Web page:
14 June 2019

Mariya Lasitskene brushes off ‘threat’ over ANA revocation

Mariya Lasitskene has brushed off criticism from Dmitry Shlyakhtin, President of the Russian Athletics Federation (RusAF) which argues that by highlighting failure to reform, she risked jeopardising the Authorised Neutral Athlete (ANA) status that allows Russian athletes to compete internationally. On Sunday, the International Association of Athletics Federations (IAAF) maintained RusAF’s suspension, meaning that Russians who wish to compete internationally will have to obtain ANA Status by proving that they have been sufficiently tested outside of Russia, and also that they were not touched by State doping.

Shlyakhtin also repeated claims that completion of sample retesting before RusAF could be restored was a new condition imposed by the IAAF in December 2018. He also alleged that he had been promised Russia would be able to compete in the IAAF’s Doha 2019 World Championships under the Russian flag, a claim the IAAF denies.

RusAF team meeting

“Questions were asked regarding the old history, we fixed it, learned and changed our culture”, said Shlyakhtin at a meeting with the training camp of the Russian team, a transcript of which was published by Match TV. “But it is not enough. We are beginning to spread rot and even destroy ourselves. I ask the question – why are we doing this? Here, Masha [Lasitskene] did all of that. Masha, if we do not support culture change in Russian track and field, tomorrow may bring a revocation of the status of neutrality. And because of what? Due to the fact that there is a decision of the IAAF Council, which clearly states that the [RusAF] President is struggling with ancient history, but RusAF makes great efforts to move the federation in the right direction. And athletes – no matter who – say that the federation are freaks that are not doing anything. Yeah, this means that the culture has not changed in athletics. Come, let’s withdraw neutral status.

“Masha must understand these things objectively from the point of view of psychology, because she is a leader of the team. As a person who travels abroad, she should understand this better than anyone else. And for them [the IAAF] it is a trump card which they can roll out, as happened with [Danil] Lysenko. Lysenko asked [Elena] Orlova to help because he was not able to speak the language, and the whole federation is accused. One person in the Federation talked with one person from the team.”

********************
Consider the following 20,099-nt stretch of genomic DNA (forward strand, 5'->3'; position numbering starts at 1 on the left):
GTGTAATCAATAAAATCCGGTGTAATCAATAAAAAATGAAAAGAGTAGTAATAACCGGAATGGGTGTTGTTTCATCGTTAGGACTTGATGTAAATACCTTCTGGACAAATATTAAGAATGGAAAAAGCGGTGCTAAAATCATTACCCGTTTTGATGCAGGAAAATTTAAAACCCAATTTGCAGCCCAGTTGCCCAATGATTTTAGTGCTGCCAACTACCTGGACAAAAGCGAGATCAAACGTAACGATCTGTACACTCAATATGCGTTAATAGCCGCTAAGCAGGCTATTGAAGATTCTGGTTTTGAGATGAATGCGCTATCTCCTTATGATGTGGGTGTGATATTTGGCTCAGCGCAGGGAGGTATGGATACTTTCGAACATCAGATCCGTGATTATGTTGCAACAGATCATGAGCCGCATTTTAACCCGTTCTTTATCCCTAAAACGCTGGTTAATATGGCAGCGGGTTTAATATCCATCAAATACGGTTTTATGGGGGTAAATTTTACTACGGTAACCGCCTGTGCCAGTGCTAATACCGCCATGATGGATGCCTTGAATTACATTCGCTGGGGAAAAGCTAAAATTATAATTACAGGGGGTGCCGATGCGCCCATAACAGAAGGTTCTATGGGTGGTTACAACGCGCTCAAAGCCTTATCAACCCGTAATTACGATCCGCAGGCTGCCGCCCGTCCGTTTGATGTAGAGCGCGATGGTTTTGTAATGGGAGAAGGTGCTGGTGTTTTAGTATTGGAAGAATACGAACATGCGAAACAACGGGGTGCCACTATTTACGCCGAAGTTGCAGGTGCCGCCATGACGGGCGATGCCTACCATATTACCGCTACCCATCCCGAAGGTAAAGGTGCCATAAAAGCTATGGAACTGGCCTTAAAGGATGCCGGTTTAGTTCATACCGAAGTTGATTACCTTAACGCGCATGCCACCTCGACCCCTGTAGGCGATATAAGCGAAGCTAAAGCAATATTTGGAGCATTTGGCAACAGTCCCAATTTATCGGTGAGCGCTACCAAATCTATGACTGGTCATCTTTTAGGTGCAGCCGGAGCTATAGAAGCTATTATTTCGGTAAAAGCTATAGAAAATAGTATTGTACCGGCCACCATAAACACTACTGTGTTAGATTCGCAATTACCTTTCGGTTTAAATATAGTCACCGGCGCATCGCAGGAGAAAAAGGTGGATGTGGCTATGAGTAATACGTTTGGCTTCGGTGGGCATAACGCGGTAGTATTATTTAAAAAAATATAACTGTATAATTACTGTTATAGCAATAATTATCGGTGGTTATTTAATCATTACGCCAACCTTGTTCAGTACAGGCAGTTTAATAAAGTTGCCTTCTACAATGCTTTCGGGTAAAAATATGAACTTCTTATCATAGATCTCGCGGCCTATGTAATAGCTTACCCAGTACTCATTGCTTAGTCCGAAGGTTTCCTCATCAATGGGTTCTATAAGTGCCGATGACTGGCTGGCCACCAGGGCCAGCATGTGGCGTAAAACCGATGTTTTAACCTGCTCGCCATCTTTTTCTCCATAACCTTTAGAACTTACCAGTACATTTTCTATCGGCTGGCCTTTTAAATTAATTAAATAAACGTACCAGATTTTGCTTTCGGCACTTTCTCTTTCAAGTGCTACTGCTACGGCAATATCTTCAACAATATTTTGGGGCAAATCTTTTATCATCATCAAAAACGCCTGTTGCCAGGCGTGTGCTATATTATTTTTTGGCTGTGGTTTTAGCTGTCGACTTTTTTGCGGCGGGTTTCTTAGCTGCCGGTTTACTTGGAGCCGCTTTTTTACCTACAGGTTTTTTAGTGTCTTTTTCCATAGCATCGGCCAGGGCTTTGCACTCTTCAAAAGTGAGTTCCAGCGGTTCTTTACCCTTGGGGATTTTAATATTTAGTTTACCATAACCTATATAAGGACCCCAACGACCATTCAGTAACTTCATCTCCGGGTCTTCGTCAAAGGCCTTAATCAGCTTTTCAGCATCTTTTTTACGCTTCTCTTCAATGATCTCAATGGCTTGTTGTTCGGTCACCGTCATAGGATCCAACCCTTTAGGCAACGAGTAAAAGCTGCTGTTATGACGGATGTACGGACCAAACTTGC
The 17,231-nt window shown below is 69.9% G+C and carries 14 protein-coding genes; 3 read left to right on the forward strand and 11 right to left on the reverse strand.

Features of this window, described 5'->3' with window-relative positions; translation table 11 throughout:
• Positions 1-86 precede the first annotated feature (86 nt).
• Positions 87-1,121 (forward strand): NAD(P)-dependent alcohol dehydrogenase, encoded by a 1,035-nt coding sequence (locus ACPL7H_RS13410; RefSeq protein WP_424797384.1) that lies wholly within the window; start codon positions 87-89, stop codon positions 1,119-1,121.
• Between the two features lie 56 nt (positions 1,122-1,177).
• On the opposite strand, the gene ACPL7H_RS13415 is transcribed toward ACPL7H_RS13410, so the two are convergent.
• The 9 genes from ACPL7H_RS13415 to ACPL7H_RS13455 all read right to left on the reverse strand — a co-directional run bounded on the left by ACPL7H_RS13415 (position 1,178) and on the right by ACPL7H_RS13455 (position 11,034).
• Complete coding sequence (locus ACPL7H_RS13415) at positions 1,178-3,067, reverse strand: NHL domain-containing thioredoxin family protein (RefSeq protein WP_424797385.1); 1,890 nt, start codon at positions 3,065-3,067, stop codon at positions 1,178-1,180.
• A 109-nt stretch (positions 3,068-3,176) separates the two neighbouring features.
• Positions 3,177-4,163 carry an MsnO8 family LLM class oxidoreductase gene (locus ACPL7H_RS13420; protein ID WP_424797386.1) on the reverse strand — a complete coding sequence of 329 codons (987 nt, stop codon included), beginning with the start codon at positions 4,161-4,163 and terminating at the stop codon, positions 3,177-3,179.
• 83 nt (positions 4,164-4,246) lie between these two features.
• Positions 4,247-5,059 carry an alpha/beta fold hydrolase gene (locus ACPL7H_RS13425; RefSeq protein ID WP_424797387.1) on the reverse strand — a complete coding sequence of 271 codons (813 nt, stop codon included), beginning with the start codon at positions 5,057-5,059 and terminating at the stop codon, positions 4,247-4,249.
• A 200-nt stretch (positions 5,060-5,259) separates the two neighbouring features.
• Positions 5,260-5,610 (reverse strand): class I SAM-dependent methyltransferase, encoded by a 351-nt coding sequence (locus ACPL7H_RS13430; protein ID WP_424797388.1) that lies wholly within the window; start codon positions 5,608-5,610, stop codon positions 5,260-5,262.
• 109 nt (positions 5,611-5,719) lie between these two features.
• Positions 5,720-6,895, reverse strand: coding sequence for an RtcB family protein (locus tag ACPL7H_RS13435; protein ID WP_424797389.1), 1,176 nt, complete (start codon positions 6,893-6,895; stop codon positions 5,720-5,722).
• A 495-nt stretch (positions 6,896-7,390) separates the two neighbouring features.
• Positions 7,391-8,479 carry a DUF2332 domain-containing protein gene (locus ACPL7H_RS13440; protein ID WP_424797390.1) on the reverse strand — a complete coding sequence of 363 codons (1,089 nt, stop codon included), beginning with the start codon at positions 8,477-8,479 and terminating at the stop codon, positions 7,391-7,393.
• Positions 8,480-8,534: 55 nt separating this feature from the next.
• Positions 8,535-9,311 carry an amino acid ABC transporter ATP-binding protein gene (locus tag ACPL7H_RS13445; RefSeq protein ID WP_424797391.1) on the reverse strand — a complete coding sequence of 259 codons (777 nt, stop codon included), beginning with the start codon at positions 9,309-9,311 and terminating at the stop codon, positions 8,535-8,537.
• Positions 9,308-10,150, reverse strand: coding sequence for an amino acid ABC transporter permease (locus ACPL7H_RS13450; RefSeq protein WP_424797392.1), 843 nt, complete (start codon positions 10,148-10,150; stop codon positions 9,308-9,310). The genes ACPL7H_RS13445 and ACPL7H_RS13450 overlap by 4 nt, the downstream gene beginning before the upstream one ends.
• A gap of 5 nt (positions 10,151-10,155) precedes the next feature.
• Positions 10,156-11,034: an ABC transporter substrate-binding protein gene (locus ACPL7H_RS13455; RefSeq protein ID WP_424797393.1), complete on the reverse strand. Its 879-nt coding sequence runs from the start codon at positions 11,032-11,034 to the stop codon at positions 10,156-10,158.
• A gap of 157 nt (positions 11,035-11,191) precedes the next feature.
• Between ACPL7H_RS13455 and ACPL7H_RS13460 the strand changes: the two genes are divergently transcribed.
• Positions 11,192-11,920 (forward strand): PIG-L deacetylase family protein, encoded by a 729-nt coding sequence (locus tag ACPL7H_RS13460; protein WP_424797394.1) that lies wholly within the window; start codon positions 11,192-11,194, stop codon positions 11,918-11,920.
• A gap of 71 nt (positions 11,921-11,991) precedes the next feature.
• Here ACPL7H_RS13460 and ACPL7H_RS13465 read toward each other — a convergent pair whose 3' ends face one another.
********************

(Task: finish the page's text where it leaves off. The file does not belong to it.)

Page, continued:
The Athletics Integrity Unit (AIU) of the IAAF is investigating if RusAF officials were complicit in forging documentation to assist Lysenko in explaining whereabouts violations. RusAF has already given an explanation that Elena Orlova (Елена Орлова) translated Lysenko’s explanation and medical certificate, after which they were sent to the IAAF.

Gennady Gabrilyan (Геннадий Габрилян), Lasitskene’s coach, said he considers Shlyakhtin’s comments to be a threat against the high jumper. ‘Dmitry Anatolyevich, we regard your statement at the meeting in Novogorsk to Mariya Lasitskene as a threat’, he writes in a post on Instagram (below). ‘You are talking about changing culture in the Russian athletics, and above all, honesty […] You seek money and pay it for the tricks of doping schemers, and for pure athletes, you threaten the loss of neutral status. Do you want us to be grateful to you for this? Do you consider this a “change in culture in Russian athletics”? Where is the logic?

‘You pay for the tricks of somebody, and reproach us. RusAF has not yet been restored. I will recognise the changes when the team competes with the Russian flag and anthem. Everything else is just beautiful words.’

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Дмитрий Анатольевич, Ваше заявление на собрании в Новогорске в адрес Марии Ласицкене мы расцениваем как угрозу. Вы говорите об изменении культуры в российской легкой атлетике, а это, прежде всего, честность друг перед другом и перед самим собой. И ни в коем случае не прикрывательство допинговых нарушений и их авторов, за что, в результате, выплачиваете большие деньги и позиционируете как достижение. Вы хотите, чтобы мы за это были Вам благодарны? Изыскиваете деньги и выплачиваете их за проделки допинговых махинаторов, а чистым спортсменам, грозите потерей нейтрального статуса. Вы это считаете «изменением культуры в российской легкой атлетике»? Где логика? Вы платите за проделки кого-то, а упрекаете нас. ВФЛА до сих пор не восстановлена. Изменения увижу тогда, когда сборная будет с российским флагом и гимном. А все остальное-просто красивые слова.